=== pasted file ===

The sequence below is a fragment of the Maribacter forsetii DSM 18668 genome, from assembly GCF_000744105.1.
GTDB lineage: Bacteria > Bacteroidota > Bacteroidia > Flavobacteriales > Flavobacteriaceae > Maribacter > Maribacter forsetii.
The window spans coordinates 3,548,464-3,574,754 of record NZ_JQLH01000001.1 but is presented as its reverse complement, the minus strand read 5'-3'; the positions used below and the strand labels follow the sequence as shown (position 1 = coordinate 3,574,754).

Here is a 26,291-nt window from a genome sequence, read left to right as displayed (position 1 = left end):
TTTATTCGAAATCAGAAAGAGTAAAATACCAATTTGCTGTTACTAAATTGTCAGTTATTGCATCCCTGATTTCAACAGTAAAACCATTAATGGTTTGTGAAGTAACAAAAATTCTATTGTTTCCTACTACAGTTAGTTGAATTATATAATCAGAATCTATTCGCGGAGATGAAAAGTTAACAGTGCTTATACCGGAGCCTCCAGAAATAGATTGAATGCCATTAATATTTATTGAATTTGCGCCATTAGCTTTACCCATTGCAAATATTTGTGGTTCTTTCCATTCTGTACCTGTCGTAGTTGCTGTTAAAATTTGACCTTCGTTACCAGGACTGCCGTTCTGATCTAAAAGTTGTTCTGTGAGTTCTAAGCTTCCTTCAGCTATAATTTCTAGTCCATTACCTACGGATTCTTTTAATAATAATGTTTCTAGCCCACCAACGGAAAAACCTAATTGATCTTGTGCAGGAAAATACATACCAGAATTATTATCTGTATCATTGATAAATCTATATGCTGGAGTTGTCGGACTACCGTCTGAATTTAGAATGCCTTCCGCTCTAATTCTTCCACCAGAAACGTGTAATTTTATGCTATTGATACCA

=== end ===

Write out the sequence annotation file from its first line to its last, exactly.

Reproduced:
The sequence below is a fragment of the Maribacter forsetii DSM 18668 genome, from assembly GCF_000744105.1.
GTDB lineage: Bacteria > Bacteroidota > Bacteroidia > Flavobacteriales > Flavobacteriaceae > Maribacter > Maribacter forsetii.
The window spans coordinates 3,548,464-3,574,754 of record NZ_JQLH01000001.1 but is presented as its reverse complement, the minus strand read 5'-3'; the positions used below and the strand labels follow the sequence as shown (position 1 = coordinate 3,574,754).

Here is a 26,291-nt window from a genome sequence, read left to right as displayed (position 1 = left end):
TTTATTCGAAATCAGAAAGAGTAAAATACCAATTTGCTGTTACTAAATTGTCAGTTATTGCATCCCTGATTTCAACAGTAAAACCATTAATGGTTTGTGAAGTAACAAAAATTCTATTGTTTCCTACTACAGTTAGTTGAATTATATAATCAGAATCTATTCGCGGAGATGAAAAGTTAACAGTGCTTATACCGGAGCCTCCAGAAATAGATTGAATGCCATTAATATTTATTGAATTTGCGCCATTAGCTTTACCCATTGCAAATATTTGTGGTTCTTTCCATTCTGTACCTGTCGTAGTTGCTGTTAAAATTTGACCTTCGTTACCAGGACTGCCGTTCTGATCTAAAAGTTGTTCTGTGAGTTCTAAGCTTCCTTCAGCTATAATTTCTAGTCCATTACCTACGGATTCTTTTAATAATAATGTTTCTAGCCCACCAACGGAAAAACCTAATTGATCTTGTGCAGGAAAATACATACCAGAATTATTATCTGTATCATTGATAAATCTATATGCTGGAGTTGTCGGACTACCGTCTGAATTTAGAATGCCTTCCGCTCTAATTCTTCCACCAGAAACGTGTAATTTTATGCTATTGATACCA